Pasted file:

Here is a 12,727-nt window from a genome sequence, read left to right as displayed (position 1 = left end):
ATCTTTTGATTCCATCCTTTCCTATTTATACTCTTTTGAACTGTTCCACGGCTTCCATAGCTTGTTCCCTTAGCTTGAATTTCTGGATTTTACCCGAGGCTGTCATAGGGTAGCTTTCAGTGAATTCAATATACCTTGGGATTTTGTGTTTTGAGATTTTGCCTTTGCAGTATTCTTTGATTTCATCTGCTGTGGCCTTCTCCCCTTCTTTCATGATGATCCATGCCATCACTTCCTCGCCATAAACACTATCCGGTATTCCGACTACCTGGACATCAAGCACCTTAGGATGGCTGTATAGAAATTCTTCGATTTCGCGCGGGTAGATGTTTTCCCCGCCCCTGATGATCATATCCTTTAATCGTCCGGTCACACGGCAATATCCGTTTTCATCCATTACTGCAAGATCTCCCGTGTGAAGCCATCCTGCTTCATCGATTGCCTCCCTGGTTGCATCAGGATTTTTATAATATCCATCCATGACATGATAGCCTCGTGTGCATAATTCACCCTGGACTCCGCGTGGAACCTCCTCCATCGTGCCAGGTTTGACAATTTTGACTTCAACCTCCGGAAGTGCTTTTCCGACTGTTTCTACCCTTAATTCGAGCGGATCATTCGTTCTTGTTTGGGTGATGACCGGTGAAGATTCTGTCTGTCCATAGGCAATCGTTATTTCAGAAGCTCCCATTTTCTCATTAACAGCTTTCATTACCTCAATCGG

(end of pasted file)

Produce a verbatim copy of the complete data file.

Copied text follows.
Here is a 12,727-nt window from a genome sequence, read left to right as displayed (position 1 = left end):
ATCTTTTGATTCCATCCTTTCCTATTTATACTCTTTTGAACTGTTCCACGGCTTCCATAGCTTGTTCCCTTAGCTTGAATTTCTGGATTTTACCCGAGGCTGTCATAGGGTAGCTTTCAGTGAATTCAATATACCTTGGGATTTTGTGTTTTGAGATTTTGCCTTTGCAGTATTCTTTGATTTCATCTGCTGTGGCCTTCTCCCCTTCTTTCATGATGATCCATGCCATCACTTCCTCGCCATAAACACTATCCGGTATTCCGACTACCTGGACATCAAGCACCTTAGGATGGCTGTATAGAAATTCTTCGATTTCGCGCGGGTAGATGTTTTCCCCGCCCCTGATGATCATATCCTTTAATCGTCCGGTCACACGGCAATATCCGTTTTCATCCATTACTGCAAGATCTCCCGTGTGAAGCCATCCTGCTTCATCGATTGCCTCCCTGGTTGCATCAGGATTTTTATAATATCCATCCATGACATGATAGCCTCGTGTGCATAATTCACCCTGGACTCCGCGTGGAACCTCCTCCATCGTGCCAGGTTTGACAATTTTGACTTCAACCTCCGGAAGTGCTTTTCCGACTGTTTCTACCCTTAATTCGAGCGGATCATTCGTTCTTGTTTGGGTGATGACCGGTGAAGATTCTGTCTGTCCATAGGCAATCGTTATTTCAGAAGCTCCCATTTTCTCATTAACAGCTTTCATTACCTCAATCGG